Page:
Jan-Joost Rueb, the co-founder and CEO of the Amsterdam company, confirmed the news to The Next Web in an email. Rueb declined to disclose the terms of the investment, which occurred a few months ago but wasn’t announced to date.
GREE actually also boasts an office in Amsterdam and just established a presence in London to boot.
You can hardly call GREE and eBuddy startups anymore. GREE, for one, was founded back in early 2004 and went public four years later. eBuddy was started under the name e-Messenger back in 2003.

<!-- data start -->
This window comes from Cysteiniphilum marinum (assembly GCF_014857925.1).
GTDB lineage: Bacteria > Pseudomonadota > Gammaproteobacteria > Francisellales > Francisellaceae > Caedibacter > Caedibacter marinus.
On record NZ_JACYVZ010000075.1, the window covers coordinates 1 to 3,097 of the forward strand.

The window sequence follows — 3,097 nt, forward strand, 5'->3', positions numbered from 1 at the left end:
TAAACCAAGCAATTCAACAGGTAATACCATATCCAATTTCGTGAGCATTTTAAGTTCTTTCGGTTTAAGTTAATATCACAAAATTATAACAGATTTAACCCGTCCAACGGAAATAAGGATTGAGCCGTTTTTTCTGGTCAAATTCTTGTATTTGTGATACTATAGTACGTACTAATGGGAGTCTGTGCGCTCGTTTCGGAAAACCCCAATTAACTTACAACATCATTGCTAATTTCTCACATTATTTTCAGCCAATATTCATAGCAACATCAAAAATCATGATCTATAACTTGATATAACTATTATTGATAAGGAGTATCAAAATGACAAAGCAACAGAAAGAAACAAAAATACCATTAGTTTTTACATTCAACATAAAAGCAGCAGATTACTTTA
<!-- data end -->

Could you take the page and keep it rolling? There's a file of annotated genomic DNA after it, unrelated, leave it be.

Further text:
GREE has been on an expansion rampage of late, social mobile gaming platform OpenFeint for $104 million, Korean social gaming company Paprika Lab and US-based mobile game developer Funzio for $210 million.
eBuddy, meanwhile, says it currently processes over 17 billion messages per month, enabling more than 30 million unique monthly Web and mobile users to exchange messages on the likes of Facebook Chat, MSN, Google Talk, Yahoo Messenger and ICQ.
eBuddy is privately held and earlier received financial backing from Prime Technology Ventures and Lowland Capital Partners.
Image credit: MAARTJE BLIJDENSTEIN for AFP / Getty Images